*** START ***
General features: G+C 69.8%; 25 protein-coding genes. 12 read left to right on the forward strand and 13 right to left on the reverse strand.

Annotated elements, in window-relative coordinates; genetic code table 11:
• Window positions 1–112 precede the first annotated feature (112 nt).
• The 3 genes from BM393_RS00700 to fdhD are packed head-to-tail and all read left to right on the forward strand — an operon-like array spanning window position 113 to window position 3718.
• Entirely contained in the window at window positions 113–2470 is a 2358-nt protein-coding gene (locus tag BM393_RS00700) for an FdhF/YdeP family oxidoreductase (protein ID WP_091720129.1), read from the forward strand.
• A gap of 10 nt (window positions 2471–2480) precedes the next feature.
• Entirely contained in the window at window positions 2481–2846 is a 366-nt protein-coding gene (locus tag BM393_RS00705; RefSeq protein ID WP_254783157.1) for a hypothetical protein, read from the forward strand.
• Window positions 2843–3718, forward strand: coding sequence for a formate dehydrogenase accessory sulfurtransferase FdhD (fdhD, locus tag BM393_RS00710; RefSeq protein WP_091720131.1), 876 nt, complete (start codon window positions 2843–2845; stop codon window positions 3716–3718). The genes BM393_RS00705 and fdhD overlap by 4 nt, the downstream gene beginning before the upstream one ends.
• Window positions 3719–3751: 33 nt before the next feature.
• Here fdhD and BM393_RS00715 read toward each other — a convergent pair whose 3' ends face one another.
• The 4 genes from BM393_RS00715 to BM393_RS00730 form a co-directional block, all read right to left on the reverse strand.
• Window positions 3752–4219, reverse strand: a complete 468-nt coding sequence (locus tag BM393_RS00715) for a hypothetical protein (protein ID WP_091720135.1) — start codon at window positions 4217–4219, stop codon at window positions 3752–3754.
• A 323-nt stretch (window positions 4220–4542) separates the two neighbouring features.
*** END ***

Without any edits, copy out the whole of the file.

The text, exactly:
General features: G+C 69.8%; 25 protein-coding genes. 12 read left to right on the forward strand and 13 right to left on the reverse strand.

Annotated elements, in window-relative coordinates; genetic code table 11:
• Window positions 1–112 precede the first annotated feature (112 nt).
• The 3 genes from BM393_RS00700 to fdhD are packed head-to-tail and all read left to right on the forward strand — an operon-like array spanning window position 113 to window position 3718.
• Entirely contained in the window at window positions 113–2470 is a 2358-nt protein-coding gene (locus tag BM393_RS00700) for an FdhF/YdeP family oxidoreductase (protein ID WP_091720129.1), read from the forward strand.
• A gap of 10 nt (window positions 2471–2480) precedes the next feature.
• Entirely contained in the window at window positions 2481–2846 is a 366-nt protein-coding gene (locus tag BM393_RS00705; RefSeq protein ID WP_254783157.1) for a hypothetical protein, read from the forward strand.
• Window positions 2843–3718, forward strand: coding sequence for a formate dehydrogenase accessory sulfurtransferase FdhD (fdhD, locus tag BM393_RS00710; RefSeq protein WP_091720131.1), 876 nt, complete (start codon window positions 2843–2845; stop codon window positions 3716–3718). The genes BM393_RS00705 and fdhD overlap by 4 nt, the downstream gene beginning before the upstream one ends.
• Window positions 3719–3751: 33 nt before the next feature.
• Here fdhD and BM393_RS00715 read toward each other — a convergent pair whose 3' ends face one another.
• The 4 genes from BM393_RS00715 to BM393_RS00730 form a co-directional block, all read right to left on the reverse strand.
• Window positions 3752–4219, reverse strand: a complete 468-nt coding sequence (locus tag BM393_RS00715) for a hypothetical protein (protein ID WP_091720135.1) — start codon at window positions 4217–4219, stop codon at window positions 3752–3754.
• A 323-nt stretch (window positions 4220–4542) separates the two neighbouring features.